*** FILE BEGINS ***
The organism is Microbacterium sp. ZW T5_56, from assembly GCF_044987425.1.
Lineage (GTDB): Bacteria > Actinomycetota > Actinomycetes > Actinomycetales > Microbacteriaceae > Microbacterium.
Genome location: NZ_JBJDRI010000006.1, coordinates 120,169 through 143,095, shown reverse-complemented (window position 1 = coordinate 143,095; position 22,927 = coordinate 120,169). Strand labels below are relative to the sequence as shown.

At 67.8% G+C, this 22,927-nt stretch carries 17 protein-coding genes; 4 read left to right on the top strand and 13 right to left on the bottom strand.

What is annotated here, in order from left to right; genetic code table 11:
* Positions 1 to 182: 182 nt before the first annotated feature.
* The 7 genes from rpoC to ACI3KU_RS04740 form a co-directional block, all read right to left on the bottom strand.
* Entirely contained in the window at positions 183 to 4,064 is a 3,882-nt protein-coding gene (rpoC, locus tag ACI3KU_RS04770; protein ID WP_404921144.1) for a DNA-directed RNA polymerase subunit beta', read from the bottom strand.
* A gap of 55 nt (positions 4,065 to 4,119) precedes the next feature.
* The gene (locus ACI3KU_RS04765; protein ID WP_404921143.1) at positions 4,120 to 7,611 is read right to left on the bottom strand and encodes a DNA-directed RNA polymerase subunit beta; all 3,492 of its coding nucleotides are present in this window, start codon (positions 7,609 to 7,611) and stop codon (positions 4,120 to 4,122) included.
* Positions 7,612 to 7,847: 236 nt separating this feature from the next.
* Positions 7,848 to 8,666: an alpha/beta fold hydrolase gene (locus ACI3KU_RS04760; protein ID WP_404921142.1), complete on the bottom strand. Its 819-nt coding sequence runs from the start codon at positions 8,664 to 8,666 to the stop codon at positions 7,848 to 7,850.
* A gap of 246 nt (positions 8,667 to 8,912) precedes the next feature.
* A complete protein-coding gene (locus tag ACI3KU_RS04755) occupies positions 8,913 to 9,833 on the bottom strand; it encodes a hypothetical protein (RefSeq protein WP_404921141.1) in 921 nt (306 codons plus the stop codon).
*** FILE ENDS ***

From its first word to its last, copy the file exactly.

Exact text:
The organism is Microbacterium sp. ZW T5_56, from assembly GCF_044987425.1.
Lineage (GTDB): Bacteria > Actinomycetota > Actinomycetes > Actinomycetales > Microbacteriaceae > Microbacterium.
Genome location: NZ_JBJDRI010000006.1, coordinates 120,169 through 143,095, shown reverse-complemented (window position 1 = coordinate 143,095; position 22,927 = coordinate 120,169). Strand labels below are relative to the sequence as shown.

At 67.8% G+C, this 22,927-nt stretch carries 17 protein-coding genes; 4 read left to right on the top strand and 13 right to left on the bottom strand.

What is annotated here, in order from left to right; genetic code table 11:
* Positions 1 to 182: 182 nt before the first annotated feature.
* The 7 genes from rpoC to ACI3KU_RS04740 form a co-directional block, all read right to left on the bottom strand.
* Entirely contained in the window at positions 183 to 4,064 is a 3,882-nt protein-coding gene (rpoC, locus tag ACI3KU_RS04770; protein ID WP_404921144.1) for a DNA-directed RNA polymerase subunit beta', read from the bottom strand.
* A gap of 55 nt (positions 4,065 to 4,119) precedes the next feature.
* The gene (locus ACI3KU_RS04765; protein ID WP_404921143.1) at positions 4,120 to 7,611 is read right to left on the bottom strand and encodes a DNA-directed RNA polymerase subunit beta; all 3,492 of its coding nucleotides are present in this window, start codon (positions 7,609 to 7,611) and stop codon (positions 4,120 to 4,122) included.
* Positions 7,612 to 7,847: 236 nt separating this feature from the next.
* Positions 7,848 to 8,666: an alpha/beta fold hydrolase gene (locus ACI3KU_RS04760; protein ID WP_404921142.1), complete on the bottom strand. Its 819-nt coding sequence runs from the start codon at positions 8,664 to 8,666 to the stop codon at positions 7,848 to 7,850.
* A gap of 246 nt (positions 8,667 to 8,912) precedes the next feature.
* A complete protein-coding gene (locus tag ACI3KU_RS04755) occupies positions 8,913 to 9,833 on the bottom strand; it encodes a hypothetical protein (RefSeq protein WP_404921141.1) in 921 nt (306 codons plus the stop codon).